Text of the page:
COLLEGE PARK (5/7/18) — The University of Maryland Philip Merrill College of Journalism has revamped its undergraduate curriculum, giving students more flexibility to experiment and specialize while allowing the college to be nimble in the face of news industry changes.
The revision, which goes into effect this fall, was approved by the university after more than two years of study and discussion by Merrill College’s curriculum committee and after numerous conversations with alumni and industry leaders. It honors and preserves the college’s long history of teaching ethical public affairs reporting and emphasizes core journalism values.
The new curriculum allows students more flexibility to take elective courses across publishing platforms by reducing the number of specifically required courses and by collapsing two previous degree tracks — broadcast journalism and multiplatform journalism — into a single journalism degree.
Students may still choose to specialize in broadcast, sports or investigative journalism by selecting from a menu of courses in those areas. They will also have more flexibility to experiment or focus on data and data visualization, visual journalism, product development and more.
“We expect this new curriculum will serve students well in the ongoing digital media transformation,” said Chris Harvey (’80), the college’s director of assessments, senior lecturer and chair of the curriculum committee.
Incoming freshmen in 2018 will take courses under the new curriculum. Most current Merrill College students will take courses under the previous curriculum.
Two new required courses were created.
The first is a one-credit hybrid course titled “Storytelling with Code,” where students will be introduced to journalism jobs in data mining and data visualization. Students also will learn basic HTML and CSS coding skills. The course is taught online and in the classroom.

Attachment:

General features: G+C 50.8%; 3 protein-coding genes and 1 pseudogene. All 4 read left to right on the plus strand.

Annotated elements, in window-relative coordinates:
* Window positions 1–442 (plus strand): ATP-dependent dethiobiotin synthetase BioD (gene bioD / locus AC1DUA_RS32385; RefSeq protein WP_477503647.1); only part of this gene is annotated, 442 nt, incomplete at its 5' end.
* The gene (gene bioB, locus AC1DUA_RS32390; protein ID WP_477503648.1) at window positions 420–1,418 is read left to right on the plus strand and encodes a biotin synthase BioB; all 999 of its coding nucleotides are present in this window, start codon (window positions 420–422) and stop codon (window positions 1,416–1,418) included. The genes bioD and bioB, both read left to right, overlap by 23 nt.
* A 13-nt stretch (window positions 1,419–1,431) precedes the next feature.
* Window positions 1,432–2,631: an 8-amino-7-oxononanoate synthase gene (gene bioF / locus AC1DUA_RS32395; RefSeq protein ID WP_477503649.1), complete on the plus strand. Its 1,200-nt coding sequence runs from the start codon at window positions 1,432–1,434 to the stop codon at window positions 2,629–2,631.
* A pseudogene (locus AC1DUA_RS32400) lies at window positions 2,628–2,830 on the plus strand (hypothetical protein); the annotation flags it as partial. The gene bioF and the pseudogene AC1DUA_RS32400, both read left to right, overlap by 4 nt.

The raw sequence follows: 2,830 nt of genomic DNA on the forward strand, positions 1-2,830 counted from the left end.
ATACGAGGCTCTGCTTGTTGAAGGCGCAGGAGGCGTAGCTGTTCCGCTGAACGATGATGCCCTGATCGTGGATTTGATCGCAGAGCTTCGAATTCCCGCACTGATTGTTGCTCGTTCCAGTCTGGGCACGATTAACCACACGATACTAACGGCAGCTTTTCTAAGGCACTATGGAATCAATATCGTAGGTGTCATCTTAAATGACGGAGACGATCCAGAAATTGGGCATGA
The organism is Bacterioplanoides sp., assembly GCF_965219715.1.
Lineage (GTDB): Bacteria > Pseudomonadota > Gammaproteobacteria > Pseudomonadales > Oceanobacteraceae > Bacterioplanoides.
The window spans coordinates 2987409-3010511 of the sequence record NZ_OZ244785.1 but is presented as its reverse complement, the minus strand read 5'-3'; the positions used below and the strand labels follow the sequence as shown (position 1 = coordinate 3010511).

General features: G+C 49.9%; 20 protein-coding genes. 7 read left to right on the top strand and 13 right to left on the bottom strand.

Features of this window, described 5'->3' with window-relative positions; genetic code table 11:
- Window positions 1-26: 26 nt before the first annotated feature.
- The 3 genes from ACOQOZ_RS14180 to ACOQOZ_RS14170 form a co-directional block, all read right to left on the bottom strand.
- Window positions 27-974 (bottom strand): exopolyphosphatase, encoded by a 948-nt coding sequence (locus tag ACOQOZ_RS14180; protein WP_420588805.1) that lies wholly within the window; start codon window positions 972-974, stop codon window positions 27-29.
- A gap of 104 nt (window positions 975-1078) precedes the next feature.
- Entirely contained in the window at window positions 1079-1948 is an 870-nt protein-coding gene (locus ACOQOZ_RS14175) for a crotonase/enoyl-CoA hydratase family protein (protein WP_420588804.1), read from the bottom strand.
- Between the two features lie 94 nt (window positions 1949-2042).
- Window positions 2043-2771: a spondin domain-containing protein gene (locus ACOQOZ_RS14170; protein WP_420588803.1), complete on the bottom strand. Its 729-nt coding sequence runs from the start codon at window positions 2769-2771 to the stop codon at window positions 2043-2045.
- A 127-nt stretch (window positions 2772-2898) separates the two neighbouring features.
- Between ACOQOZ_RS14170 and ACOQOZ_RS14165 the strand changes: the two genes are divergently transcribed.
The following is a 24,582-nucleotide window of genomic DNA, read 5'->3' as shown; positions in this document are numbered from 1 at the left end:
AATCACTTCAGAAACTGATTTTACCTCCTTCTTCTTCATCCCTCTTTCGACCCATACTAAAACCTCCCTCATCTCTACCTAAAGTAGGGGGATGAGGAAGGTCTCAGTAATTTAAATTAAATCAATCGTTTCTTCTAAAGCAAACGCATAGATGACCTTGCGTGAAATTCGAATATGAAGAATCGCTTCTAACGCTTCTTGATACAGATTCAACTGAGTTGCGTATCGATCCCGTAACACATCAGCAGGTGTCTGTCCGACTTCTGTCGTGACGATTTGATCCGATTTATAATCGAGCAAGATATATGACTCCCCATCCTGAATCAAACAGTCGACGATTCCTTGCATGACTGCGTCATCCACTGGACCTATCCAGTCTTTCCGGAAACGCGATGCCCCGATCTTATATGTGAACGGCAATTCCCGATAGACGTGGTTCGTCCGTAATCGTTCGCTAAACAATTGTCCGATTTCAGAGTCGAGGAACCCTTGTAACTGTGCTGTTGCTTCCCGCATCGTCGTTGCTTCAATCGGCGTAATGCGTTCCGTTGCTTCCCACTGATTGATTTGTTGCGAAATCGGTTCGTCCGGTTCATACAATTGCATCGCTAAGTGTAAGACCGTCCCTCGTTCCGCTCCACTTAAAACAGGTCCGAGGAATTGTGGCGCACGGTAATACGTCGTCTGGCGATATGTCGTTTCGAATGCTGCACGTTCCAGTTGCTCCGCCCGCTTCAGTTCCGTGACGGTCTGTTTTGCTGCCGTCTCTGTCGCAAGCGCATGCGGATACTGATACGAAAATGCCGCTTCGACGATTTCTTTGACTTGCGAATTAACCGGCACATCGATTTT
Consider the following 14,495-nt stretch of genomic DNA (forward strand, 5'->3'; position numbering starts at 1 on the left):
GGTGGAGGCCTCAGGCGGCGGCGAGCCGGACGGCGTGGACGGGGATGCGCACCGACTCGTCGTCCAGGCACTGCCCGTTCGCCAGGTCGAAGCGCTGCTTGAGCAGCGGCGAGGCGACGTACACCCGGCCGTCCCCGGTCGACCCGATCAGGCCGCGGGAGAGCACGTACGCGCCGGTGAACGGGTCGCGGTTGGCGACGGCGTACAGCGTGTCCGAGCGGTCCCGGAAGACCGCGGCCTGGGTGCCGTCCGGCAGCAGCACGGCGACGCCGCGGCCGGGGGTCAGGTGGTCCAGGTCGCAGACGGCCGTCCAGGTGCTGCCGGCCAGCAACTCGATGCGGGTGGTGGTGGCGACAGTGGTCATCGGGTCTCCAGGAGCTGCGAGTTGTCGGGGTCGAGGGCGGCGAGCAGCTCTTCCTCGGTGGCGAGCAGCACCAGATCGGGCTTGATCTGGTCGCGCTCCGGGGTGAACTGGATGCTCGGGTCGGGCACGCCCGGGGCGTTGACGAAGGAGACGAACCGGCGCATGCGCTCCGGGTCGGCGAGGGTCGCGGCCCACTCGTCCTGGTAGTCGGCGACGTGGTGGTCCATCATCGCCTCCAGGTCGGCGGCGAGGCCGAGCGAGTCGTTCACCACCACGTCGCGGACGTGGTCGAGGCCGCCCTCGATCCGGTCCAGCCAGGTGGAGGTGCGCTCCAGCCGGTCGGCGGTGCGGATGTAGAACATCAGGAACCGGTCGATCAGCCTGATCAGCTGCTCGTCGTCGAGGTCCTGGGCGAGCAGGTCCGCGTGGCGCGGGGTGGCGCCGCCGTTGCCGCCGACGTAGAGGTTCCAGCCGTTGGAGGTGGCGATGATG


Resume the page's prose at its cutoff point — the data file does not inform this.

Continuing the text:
The second combines the college’s complementary law and ethics courses into one. To ensure journalism ethics are taught more comprehensively, a faculty committee is developing ethics modules that will be inserted into every core course. Modules on inclusion and diversity also will be created for core courses.
The revision allows the college to grow its award-winning nonprofit news organization, Capital News Service, by bringing more capstone courses under its umbrella and increasing the number of credits students can receive for enrolling in CNS.
With fewer required courses in the curriculum, students will have the opportunity to take more capstone courses, giving them more varied experience in a professional setting.
The college took its cues from its students, many of whom cram multiple skills courses, capstone experiences and internships into their overloaded schedules. With guidance from the college’s first-rate advising staff, students will now be able to tailor a significant part of their journalism education, allowing them to better prepare for an increasingly dynamic news industry.
Dean Lucy A. Dalglish praised the college’s faculty for unanimously agreeing to such significant changes.
“Changing a curriculum is difficult. I want to thank Chris Harvey, Associate Dean Rafael Lorente and the members of the curriculum committee who worked tirelessly on this,” Dalglish said. “Our new curriculum places us among the most flexible and innovative journalism schools in the country.”